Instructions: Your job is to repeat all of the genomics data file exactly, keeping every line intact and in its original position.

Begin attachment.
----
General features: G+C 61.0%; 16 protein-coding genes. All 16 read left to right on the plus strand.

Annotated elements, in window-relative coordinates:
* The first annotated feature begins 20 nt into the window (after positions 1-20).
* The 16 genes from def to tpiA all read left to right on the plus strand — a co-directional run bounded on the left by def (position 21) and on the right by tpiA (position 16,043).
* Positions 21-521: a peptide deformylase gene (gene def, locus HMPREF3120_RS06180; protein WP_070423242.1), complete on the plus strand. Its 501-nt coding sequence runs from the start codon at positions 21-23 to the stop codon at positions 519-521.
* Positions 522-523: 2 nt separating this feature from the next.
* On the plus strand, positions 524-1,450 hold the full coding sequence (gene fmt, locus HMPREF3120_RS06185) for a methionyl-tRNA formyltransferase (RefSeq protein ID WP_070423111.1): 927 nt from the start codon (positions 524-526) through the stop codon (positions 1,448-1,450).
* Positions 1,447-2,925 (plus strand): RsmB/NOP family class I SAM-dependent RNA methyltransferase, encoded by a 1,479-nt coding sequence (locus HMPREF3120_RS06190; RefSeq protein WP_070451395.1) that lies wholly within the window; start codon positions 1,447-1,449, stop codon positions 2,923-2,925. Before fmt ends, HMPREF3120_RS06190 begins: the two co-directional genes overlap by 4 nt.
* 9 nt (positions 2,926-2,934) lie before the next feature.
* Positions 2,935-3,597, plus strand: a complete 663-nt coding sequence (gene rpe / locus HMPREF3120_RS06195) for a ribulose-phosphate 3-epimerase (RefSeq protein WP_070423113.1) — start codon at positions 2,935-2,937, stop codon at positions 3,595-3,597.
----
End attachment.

General features: G+C 61.0%; 16 protein-coding genes. All 16 read left to right on the plus strand.

Annotated elements, in window-relative coordinates:
* The first annotated feature begins 20 nt into the window (after positions 1-20).
* The 16 genes from def to tpiA all read left to right on the plus strand — a co-directional run bounded on the left by def (position 21) and on the right by tpiA (position 16,043).
* Positions 21-521: a peptide deformylase gene (gene def, locus HMPREF3120_RS06180; protein WP_070423242.1), complete on the plus strand. Its 501-nt coding sequence runs from the start codon at positions 21-23 to the stop codon at positions 519-521.
* Positions 522-523: 2 nt separating this feature from the next.
* On the plus strand, positions 524-1,450 hold the full coding sequence (gene fmt, locus HMPREF3120_RS06185) for a methionyl-tRNA formyltransferase (RefSeq protein ID WP_070423111.1): 927 nt from the start codon (positions 524-526) through the stop codon (positions 1,448-1,450).
* Positions 1,447-2,925 (plus strand): RsmB/NOP family class I SAM-dependent RNA methyltransferase, encoded by a 1,479-nt coding sequence (locus HMPREF3120_RS06190; RefSeq protein WP_070451395.1) that lies wholly within the window; start codon positions 1,447-1,449, stop codon positions 2,923-2,925. Before fmt ends, HMPREF3120_RS06190 begins: the two co-directional genes overlap by 4 nt.
* 9 nt (positions 2,926-2,934) lie before the next feature.
* Positions 2,935-3,597, plus strand: a complete 663-nt coding sequence (gene rpe / locus HMPREF3120_RS06195) for a ribulose-phosphate 3-epimerase (RefSeq protein WP_070423113.1) — start codon at positions 2,935-2,937, stop codon at positions 3,595-3,597.